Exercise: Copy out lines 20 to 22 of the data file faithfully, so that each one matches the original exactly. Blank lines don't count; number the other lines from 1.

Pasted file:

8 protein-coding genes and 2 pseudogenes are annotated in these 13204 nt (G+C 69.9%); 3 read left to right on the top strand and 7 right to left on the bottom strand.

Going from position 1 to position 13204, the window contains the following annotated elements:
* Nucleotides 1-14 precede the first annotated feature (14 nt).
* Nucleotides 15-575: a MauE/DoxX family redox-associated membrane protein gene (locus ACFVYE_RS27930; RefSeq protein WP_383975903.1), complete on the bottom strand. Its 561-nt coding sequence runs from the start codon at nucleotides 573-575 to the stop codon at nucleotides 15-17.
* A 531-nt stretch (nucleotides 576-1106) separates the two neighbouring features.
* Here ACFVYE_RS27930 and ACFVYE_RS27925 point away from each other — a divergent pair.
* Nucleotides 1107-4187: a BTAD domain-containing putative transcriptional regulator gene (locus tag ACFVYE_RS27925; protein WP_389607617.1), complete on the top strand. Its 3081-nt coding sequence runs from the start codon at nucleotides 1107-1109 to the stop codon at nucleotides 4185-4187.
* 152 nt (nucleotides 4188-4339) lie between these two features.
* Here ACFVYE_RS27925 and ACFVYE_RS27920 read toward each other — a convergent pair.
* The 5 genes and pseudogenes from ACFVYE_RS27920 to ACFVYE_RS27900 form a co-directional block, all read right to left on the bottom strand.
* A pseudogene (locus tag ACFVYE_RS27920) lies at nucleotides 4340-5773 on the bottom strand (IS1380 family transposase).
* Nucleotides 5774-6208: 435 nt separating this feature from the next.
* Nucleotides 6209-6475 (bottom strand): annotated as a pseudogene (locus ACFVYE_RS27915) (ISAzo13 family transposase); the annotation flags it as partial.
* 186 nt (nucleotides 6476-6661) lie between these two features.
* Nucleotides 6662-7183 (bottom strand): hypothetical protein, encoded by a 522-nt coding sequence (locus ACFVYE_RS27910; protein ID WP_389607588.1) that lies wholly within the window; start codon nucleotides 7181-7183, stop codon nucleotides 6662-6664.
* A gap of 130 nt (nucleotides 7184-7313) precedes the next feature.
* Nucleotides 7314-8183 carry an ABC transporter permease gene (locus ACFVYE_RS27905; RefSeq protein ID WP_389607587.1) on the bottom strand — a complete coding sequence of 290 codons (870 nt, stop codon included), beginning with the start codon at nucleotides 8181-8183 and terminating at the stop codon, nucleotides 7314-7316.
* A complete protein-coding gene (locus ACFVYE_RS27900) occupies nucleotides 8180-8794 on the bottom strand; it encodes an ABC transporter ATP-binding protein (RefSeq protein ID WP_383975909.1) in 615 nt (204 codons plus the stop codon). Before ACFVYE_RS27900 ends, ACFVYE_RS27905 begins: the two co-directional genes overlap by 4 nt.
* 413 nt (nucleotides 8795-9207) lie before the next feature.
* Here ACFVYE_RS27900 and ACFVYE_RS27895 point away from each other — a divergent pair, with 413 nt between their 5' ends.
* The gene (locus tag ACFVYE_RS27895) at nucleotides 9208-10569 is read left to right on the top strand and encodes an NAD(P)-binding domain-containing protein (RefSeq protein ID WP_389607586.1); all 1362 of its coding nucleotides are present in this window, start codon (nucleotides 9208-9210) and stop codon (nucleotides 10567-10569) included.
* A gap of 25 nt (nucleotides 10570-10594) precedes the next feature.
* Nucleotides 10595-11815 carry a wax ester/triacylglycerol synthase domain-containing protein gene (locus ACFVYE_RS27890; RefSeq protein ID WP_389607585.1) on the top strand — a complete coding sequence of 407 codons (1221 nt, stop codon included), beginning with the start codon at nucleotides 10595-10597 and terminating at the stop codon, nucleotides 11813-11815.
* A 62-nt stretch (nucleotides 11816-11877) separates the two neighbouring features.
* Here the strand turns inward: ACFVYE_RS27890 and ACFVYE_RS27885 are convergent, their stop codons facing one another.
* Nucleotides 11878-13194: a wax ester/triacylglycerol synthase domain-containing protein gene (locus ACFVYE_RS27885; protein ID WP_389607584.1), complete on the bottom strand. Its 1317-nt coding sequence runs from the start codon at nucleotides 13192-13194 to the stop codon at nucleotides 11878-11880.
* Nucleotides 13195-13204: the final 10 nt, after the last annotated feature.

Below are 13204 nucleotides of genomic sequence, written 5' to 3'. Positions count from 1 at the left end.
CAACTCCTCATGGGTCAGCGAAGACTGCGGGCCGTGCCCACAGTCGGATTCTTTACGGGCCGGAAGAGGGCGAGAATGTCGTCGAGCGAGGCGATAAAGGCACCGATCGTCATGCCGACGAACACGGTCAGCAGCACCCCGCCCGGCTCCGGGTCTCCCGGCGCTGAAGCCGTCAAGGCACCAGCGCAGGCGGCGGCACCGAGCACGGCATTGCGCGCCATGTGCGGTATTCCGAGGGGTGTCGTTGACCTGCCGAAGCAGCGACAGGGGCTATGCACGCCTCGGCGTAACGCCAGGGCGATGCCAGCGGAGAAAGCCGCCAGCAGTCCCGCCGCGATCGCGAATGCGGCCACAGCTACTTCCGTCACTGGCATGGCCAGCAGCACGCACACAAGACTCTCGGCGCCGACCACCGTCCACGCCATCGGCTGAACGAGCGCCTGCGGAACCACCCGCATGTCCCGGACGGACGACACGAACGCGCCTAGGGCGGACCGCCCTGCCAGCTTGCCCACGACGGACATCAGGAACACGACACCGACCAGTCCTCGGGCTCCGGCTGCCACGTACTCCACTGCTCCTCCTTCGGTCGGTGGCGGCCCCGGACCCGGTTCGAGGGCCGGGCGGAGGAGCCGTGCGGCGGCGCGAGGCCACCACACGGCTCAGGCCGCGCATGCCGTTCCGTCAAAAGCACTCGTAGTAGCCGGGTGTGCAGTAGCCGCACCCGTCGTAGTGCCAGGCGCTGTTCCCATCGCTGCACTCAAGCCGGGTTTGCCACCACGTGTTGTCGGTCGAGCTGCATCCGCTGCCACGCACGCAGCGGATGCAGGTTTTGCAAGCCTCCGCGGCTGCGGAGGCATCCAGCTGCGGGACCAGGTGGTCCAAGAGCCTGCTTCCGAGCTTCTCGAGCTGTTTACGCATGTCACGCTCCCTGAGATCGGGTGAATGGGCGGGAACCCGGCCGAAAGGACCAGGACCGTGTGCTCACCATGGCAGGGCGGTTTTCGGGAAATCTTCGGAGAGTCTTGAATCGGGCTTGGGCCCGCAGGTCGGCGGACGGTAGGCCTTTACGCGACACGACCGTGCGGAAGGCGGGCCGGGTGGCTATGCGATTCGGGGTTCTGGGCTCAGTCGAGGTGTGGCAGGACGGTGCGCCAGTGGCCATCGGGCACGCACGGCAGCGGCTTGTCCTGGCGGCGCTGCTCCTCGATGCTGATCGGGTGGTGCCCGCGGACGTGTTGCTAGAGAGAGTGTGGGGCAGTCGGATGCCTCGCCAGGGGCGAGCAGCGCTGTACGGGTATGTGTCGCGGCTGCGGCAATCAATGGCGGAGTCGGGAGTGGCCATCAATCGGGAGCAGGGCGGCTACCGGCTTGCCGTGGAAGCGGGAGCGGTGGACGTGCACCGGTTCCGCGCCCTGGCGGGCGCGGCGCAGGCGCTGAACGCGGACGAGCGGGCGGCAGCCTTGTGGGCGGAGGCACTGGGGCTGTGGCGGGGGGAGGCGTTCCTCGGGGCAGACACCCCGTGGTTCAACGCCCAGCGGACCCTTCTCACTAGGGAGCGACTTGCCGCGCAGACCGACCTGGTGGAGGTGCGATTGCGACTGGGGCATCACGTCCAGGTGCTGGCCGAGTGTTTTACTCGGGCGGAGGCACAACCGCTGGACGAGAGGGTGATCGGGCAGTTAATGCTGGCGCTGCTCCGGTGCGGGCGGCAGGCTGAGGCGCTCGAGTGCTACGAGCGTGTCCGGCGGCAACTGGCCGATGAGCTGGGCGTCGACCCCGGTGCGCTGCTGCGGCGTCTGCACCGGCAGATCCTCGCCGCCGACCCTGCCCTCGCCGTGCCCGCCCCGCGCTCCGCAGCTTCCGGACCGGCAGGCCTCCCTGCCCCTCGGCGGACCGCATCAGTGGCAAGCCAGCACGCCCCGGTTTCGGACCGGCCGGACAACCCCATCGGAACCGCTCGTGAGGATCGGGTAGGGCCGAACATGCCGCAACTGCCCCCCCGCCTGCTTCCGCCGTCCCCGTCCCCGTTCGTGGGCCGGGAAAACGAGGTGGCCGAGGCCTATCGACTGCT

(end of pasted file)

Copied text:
* Here ACFVYE_RS27900 and ACFVYE_RS27895 point away from each other — a divergent pair, with 413 nt between their 5' ends.
* The gene (locus tag ACFVYE_RS27895) at nucleotides 9208-10569 is read left to right on the top strand and encodes an NAD(P)-binding domain-containing protein (RefSeq protein ID WP_389607586.1); all 1362 of its coding nucleotides are present in this window, start codon (nucleotides 9208-9210) and stop codon (nucleotides 10567-10569) included.
* A gap of 25 nt (nucleotides 10570-10594) precedes the next feature.